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Samaniego has plan to vaccinate Juarez workers in region’s bid for herd immunity

TORNILLO, Texas -- El Paso County Judge Ricardo Samaniego outlined a plan to ABC-7 on Tuesday to vaccinate workers from maquiladoras across the U.S.-Mexico border in Juarez in an effort to reach heard immunity from Covid-19 in the Borderland region.

Under the judge's plan, Mexican nationals would be transported by buses from Juarez plants to get vaccinated at an El Paso County facility to be set up in Tornillo, utilizing up to 50,000 surplus Johnson & Johnson vaccines that are not being used and would otherwise go to waste.

Those doses are separate from 1.3 million doses the U.S. government recently donated to Mexico, which plans to start using those to vaccinate residents in border communities starting Wednesday.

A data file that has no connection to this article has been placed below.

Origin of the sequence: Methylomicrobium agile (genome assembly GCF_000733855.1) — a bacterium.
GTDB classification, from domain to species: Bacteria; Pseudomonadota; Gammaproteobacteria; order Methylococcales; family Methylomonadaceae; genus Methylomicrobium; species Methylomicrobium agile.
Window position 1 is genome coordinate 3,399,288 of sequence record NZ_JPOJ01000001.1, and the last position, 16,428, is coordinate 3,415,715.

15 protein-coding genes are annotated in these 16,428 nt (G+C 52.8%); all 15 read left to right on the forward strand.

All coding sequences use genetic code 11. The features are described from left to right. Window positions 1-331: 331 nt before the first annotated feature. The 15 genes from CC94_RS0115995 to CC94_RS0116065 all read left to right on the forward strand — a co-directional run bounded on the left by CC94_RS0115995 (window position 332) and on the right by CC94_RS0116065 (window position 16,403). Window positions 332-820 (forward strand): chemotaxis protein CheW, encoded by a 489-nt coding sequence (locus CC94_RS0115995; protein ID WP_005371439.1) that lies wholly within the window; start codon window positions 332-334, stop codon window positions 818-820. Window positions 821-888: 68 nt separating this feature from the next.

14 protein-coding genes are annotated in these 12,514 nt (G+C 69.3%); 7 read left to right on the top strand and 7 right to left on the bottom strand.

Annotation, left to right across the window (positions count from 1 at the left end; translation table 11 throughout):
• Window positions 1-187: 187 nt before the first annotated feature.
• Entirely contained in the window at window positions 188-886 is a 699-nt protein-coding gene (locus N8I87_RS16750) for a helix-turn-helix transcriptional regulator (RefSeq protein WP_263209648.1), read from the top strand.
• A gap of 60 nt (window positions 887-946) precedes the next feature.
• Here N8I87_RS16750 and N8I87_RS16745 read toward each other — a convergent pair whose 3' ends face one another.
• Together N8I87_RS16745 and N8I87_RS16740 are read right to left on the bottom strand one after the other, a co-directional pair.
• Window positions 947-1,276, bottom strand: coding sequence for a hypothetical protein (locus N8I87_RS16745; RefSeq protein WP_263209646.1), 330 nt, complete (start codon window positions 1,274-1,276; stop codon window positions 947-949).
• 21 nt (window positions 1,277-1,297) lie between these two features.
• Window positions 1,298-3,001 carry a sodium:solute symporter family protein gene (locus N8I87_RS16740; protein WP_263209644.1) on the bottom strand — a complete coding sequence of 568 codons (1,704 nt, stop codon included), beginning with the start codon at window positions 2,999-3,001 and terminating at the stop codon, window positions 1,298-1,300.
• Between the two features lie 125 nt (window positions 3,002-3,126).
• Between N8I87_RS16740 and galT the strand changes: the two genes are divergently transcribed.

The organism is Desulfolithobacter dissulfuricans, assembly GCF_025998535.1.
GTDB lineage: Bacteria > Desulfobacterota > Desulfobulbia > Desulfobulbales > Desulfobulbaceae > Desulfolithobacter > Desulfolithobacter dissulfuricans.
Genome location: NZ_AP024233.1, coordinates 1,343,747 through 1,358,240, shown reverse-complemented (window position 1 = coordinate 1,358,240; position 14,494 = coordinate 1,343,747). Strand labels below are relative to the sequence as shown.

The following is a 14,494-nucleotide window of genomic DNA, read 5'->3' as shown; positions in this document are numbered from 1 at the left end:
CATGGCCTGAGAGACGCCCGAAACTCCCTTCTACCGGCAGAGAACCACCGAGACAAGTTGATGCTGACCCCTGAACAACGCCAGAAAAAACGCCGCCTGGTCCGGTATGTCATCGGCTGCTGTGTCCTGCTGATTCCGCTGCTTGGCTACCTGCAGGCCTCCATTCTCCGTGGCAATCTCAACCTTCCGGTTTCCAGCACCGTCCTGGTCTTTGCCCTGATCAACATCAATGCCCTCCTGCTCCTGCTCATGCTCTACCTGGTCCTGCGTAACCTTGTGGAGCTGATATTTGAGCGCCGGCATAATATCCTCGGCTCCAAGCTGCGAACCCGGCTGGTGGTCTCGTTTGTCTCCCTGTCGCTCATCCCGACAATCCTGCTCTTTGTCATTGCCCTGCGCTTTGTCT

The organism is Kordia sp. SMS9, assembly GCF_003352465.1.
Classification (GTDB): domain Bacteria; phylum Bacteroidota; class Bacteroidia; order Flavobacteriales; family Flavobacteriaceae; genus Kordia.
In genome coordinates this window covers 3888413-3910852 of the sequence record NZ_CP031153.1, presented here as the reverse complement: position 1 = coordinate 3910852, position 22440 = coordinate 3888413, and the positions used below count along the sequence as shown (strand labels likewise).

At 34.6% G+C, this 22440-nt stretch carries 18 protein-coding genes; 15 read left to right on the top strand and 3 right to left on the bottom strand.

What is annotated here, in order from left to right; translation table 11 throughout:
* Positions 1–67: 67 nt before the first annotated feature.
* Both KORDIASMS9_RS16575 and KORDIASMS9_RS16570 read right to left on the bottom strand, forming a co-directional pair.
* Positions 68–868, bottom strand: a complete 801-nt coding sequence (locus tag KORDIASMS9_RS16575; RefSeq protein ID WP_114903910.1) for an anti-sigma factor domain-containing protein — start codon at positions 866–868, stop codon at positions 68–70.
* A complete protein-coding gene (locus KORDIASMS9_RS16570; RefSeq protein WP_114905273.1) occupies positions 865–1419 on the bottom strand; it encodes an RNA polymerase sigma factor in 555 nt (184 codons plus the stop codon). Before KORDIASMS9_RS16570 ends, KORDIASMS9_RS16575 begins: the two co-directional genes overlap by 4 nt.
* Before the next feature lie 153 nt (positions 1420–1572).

These vaccination efforts come in the hopes this summer of reopening the U.S.-Mexico border, which has been closed to non-essential travel throughout the pandemic. As a result, the retail and tourism economy in downtown El Paso has suffered.

Samaniego told ABC-7 that he was coordinating with the Mexican government, U.S. Customs and Border Protection, University Medical Center, Texas Tech Health Sciences as well as the Mexican Consulate on his plan to vaccinate Juarez factory workers.

The judge said the full vaccination rate in Juarez is only at 8% currently, versus El Paso County's 57% full vaccination rate.

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Saul Saenz

El Paso native Saul Saenz is a veteran reporter who also hosts ABC-7 Extra.



  1. Oh wonderful. The same Johnson & Johnson vaccine that causes blood clots in women under 50 years of age. Symptoms: “A severe headache that does not go away, significant abdominal or leg pain that does not subside, or increasing shortness of breath, health officials want you to call your doctor immediately.”

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